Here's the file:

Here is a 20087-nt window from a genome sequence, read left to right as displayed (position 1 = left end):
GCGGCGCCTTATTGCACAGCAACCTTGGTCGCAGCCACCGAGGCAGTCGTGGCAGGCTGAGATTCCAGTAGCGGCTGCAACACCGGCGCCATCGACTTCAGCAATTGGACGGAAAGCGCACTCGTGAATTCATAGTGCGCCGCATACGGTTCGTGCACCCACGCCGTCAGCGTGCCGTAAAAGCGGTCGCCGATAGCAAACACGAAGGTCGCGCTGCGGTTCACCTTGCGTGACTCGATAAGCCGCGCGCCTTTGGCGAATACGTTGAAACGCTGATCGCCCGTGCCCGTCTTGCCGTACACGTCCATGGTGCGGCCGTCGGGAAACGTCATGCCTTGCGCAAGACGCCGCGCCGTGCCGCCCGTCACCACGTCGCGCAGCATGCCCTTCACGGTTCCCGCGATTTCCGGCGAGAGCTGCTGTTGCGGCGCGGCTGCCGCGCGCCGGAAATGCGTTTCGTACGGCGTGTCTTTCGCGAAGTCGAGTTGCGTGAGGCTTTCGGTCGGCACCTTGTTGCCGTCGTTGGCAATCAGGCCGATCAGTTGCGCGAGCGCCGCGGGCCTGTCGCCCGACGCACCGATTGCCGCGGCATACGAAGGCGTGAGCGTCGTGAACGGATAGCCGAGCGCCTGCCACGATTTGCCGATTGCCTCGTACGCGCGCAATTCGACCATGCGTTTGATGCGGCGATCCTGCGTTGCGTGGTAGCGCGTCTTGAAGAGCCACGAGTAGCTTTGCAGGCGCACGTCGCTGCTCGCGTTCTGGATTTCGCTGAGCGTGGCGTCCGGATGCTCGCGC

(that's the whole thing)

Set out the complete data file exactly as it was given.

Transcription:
Here is a 20087-nt window from a genome sequence, read left to right as displayed (position 1 = left end):
GCGGCGCCTTATTGCACAGCAACCTTGGTCGCAGCCACCGAGGCAGTCGTGGCAGGCTGAGATTCCAGTAGCGGCTGCAACACCGGCGCCATCGACTTCAGCAATTGGACGGAAAGCGCACTCGTGAATTCATAGTGCGCCGCATACGGTTCGTGCACCCACGCCGTCAGCGTGCCGTAAAAGCGGTCGCCGATAGCAAACACGAAGGTCGCGCTGCGGTTCACCTTGCGTGACTCGATAAGCCGCGCGCCTTTGGCGAATACGTTGAAACGCTGATCGCCCGTGCCCGTCTTGCCGTACACGTCCATGGTGCGGCCGTCGGGAAACGTCATGCCTTGCGCAAGACGCCGCGCCGTGCCGCCCGTCACCACGTCGCGCAGCATGCCCTTCACGGTTCCCGCGATTTCCGGCGAGAGCTGCTGTTGCGGCGCGGCTGCCGCGCGCCGGAAATGCGTTTCGTACGGCGTGTCTTTCGCGAAGTCGAGTTGCGTGAGGCTTTCGGTCGGCACCTTGTTGCCGTCGTTGGCAATCAGGCCGATCAGTTGCGCGAGCGCCGCGGGCCTGTCGCCCGACGCACCGATTGCCGCGGCATACGAAGGCGTGAGCGTCGTGAACGGATAGCCGAGCGCCTGCCACGATTTGCCGATTGCCTCGTACGCGCGCAATTCGACCATGCGTTTGATGCGGCGATCCTGCGTTGCGTGGTAGCGCGTCTTGAAGAGCCACGAGTAGCTTTGCAGGCGCACGTCGCTGCTCGCGTTCTGGATTTCGCTGAGCGTGGCGTCCGGATGCTCGCGC